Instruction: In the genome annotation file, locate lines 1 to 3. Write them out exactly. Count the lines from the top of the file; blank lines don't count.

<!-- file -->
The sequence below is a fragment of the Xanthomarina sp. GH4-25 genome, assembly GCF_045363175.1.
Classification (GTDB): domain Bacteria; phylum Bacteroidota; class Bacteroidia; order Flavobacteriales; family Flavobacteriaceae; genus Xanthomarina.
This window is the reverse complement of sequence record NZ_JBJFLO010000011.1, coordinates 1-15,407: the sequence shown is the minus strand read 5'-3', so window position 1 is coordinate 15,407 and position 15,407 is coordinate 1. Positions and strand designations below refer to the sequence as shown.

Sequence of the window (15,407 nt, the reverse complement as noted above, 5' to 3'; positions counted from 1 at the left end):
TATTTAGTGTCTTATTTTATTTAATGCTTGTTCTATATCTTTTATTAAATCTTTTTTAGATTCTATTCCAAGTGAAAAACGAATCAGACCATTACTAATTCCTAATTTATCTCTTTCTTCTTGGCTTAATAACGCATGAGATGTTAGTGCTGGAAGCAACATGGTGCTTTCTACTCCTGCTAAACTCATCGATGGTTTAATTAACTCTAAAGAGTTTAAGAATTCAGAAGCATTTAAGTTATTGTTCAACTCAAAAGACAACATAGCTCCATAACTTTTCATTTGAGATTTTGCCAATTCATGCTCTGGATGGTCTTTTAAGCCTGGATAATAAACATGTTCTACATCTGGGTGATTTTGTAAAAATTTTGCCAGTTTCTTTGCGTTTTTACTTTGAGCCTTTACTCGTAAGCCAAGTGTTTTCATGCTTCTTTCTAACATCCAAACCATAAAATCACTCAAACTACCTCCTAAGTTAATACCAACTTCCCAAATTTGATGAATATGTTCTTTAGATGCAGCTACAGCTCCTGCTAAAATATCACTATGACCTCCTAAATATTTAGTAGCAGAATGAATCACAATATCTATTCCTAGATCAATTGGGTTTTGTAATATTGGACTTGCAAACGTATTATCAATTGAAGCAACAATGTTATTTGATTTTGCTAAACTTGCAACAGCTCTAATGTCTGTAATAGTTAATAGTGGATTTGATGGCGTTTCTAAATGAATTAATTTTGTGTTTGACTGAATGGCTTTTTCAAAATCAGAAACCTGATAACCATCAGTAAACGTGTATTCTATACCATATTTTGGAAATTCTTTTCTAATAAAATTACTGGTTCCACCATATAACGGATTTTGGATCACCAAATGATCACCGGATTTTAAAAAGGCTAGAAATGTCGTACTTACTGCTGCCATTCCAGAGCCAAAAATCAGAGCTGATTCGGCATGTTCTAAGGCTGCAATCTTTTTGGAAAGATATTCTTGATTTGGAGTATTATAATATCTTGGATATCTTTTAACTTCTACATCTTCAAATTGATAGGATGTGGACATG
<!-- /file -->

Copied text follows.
The sequence below is a fragment of the Xanthomarina sp. GH4-25 genome, assembly GCF_045363175.1.
Classification (GTDB): domain Bacteria; phylum Bacteroidota; class Bacteroidia; order Flavobacteriales; family Flavobacteriaceae; genus Xanthomarina.
This window is the reverse complement of sequence record NZ_JBJFLO010000011.1, coordinates 1-15,407: the sequence shown is the minus strand read 5'-3', so window position 1 is coordinate 15,407 and position 15,407 is coordinate 1. Positions and strand designations below refer to the sequence as shown.